So I've seen this personally with a few people on exactly what Hannah said there is a lot to be said, if you can get experience, if you do have like a quote unquote events team, if you work at a bigger establishment, say you work, you're working at a hotel and you're currently working at their breakfast restaurant, but you can transfer into their night restaurant or into their wedding venue.
That's something that you could do if you want to get that type of experience and it looks good on your resume. You can kind of see the inner workings of it all. Depending on how the shop works on how the restaurant works, you're maybe in charge of invoicing, you're maybe in charge of going in between the caterer and the flower arrangements, you know, the florist and the bride and groom, and then the father-in-law who's paying it all.
Right. So there's a lot of different moving parts and you're also the back of the house. Cause maybe you have to do like appetizers, but the rest of it's catered or something like that,
Hannah: it's complex work .
Ryan: Right. But that's not to be said that it can't be learned or you can't get a job if you're just a server or a bartender.
Hannah: You already have the background.
Ryan: Right? Exactly.
Hannah: It's there, the core skills that we talked about at the beginning are still there
Ryan: and you still have that basic knowledge of how food and beverage are sold and how the flow of an event or have a meal
Hannah: should go
Ryan: Yeah, kind of takes place, which is huge.
Hannah: Yeah. It was just something you will have picked up and you just know that just makes sense to you.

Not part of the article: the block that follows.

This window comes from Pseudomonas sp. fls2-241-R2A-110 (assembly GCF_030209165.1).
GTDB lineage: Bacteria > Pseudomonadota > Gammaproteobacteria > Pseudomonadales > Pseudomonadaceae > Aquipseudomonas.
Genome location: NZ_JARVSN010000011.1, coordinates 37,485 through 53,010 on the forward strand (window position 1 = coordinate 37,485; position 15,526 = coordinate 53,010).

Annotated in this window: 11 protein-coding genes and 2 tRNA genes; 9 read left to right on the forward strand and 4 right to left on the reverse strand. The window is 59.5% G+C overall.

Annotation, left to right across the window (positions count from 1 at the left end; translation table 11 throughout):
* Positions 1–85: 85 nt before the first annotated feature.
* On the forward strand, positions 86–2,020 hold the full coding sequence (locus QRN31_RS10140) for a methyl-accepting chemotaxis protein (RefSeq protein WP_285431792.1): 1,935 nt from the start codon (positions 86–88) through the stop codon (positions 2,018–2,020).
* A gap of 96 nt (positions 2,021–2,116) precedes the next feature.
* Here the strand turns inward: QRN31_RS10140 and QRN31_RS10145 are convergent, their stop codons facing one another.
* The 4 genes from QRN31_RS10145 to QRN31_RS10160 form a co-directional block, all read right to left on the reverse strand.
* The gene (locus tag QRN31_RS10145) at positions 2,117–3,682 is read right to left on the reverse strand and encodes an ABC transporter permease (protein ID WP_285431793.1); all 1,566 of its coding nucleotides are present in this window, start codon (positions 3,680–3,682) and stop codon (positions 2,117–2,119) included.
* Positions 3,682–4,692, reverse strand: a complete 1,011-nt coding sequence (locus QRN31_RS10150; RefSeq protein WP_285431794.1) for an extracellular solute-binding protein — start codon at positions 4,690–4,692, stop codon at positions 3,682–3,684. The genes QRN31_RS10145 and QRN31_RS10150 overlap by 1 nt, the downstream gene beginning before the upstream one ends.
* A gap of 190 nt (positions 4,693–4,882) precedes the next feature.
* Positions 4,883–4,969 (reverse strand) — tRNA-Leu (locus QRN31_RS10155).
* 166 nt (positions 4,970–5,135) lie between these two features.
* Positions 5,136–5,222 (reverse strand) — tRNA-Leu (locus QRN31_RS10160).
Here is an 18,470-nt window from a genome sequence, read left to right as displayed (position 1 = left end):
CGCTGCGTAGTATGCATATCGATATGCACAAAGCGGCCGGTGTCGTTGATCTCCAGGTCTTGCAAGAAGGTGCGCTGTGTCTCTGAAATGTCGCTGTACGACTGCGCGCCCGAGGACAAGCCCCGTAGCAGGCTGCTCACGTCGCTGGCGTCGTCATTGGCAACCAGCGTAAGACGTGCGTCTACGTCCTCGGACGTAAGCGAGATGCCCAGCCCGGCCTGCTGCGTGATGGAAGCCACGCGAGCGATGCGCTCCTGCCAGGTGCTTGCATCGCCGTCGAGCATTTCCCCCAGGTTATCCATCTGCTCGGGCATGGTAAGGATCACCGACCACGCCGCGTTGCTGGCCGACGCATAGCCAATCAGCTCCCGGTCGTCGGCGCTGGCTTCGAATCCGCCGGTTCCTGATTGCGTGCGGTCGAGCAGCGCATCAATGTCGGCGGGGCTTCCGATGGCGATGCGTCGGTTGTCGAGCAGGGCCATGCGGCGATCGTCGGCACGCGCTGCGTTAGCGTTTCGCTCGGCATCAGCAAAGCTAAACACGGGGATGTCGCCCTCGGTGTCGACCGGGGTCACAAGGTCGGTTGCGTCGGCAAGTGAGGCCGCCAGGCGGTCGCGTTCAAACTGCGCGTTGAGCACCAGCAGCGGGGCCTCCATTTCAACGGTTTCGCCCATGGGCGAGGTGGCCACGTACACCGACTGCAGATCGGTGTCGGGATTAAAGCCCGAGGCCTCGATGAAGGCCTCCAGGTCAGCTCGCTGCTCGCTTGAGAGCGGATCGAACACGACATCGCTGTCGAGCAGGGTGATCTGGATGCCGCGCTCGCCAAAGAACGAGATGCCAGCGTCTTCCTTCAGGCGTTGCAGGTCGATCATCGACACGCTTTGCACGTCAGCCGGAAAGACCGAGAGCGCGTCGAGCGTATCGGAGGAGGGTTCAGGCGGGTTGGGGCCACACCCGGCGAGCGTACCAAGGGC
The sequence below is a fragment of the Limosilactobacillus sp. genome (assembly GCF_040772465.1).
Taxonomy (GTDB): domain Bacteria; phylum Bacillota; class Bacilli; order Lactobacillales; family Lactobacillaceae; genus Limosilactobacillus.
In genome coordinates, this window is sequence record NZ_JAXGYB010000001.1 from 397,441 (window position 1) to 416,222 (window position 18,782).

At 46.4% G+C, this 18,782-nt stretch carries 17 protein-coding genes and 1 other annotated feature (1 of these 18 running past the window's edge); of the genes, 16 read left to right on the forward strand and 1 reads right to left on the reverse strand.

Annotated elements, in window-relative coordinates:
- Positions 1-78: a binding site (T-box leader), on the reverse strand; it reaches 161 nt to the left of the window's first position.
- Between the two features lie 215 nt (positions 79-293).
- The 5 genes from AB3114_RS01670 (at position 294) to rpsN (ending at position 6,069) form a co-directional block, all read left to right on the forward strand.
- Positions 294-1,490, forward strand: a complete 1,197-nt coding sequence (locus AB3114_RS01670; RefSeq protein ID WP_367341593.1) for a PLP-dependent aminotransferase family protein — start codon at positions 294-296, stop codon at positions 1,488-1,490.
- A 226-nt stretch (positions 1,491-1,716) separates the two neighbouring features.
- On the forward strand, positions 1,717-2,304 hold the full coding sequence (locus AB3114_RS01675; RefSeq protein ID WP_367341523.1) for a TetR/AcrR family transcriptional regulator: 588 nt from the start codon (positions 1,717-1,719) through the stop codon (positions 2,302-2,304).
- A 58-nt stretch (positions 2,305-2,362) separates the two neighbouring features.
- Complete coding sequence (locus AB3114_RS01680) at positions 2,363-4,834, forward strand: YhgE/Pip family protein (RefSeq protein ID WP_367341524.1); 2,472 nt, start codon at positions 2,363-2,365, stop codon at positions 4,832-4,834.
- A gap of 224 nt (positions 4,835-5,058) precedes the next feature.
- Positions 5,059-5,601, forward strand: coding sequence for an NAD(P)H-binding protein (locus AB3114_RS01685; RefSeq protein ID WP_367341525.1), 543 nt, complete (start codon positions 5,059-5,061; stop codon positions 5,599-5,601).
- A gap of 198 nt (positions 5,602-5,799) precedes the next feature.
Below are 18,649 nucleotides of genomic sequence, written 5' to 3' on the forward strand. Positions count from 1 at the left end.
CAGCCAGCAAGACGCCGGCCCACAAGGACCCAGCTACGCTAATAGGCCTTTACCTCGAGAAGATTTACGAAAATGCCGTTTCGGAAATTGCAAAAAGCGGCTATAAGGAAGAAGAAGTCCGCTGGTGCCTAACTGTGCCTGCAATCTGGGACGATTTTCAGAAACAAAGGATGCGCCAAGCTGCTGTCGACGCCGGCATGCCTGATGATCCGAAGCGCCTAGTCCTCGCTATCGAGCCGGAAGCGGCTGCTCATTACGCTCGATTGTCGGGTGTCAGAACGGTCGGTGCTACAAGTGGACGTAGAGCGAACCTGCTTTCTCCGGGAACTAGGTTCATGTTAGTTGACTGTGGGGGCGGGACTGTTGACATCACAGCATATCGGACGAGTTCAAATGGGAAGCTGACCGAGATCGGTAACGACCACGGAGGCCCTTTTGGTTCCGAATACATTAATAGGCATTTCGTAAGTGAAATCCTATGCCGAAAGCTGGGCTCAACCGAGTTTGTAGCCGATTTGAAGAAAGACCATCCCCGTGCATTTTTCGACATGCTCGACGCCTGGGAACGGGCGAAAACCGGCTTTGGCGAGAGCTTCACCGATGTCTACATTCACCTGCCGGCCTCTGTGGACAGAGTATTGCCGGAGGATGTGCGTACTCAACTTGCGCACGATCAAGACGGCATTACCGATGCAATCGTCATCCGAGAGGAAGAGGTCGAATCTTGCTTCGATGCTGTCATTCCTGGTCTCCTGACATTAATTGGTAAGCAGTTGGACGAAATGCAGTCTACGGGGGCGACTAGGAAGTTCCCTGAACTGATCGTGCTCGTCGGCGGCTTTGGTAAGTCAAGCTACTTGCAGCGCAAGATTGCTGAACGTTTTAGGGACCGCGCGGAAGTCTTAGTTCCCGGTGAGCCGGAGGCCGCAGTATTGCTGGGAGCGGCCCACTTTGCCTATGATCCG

Ryan: And so the next one is going to be office manager.
Hannah: Yeah. This one is similar to the assistance, but you're already, it's basically customer service. You're dealing with internal, external customers and it's just detail oriented.
Ryan: Yeah. You're already detailed oriented, right? I mean, you bought out to 20 table, 27 there Rubin without sauerkraut and without mustard or whatever.
Hannah: Yeah. If you're getting so granular and you did that while figuring out 14 other specific orders that all have to be timed and things like that, these are just things that you're learning as you're working.
And you're always coordinating between people and office managers are constantly coordinating between people as well. Right? It's the people in the office. Whatever it is that they may need, whatever it is that might, may need to be taken care of. And then if you're hiring for certain things, the contractors that are coming in to do those certain things.
Right. I mean, I know the office manager does more than that, but just to make it simple, right.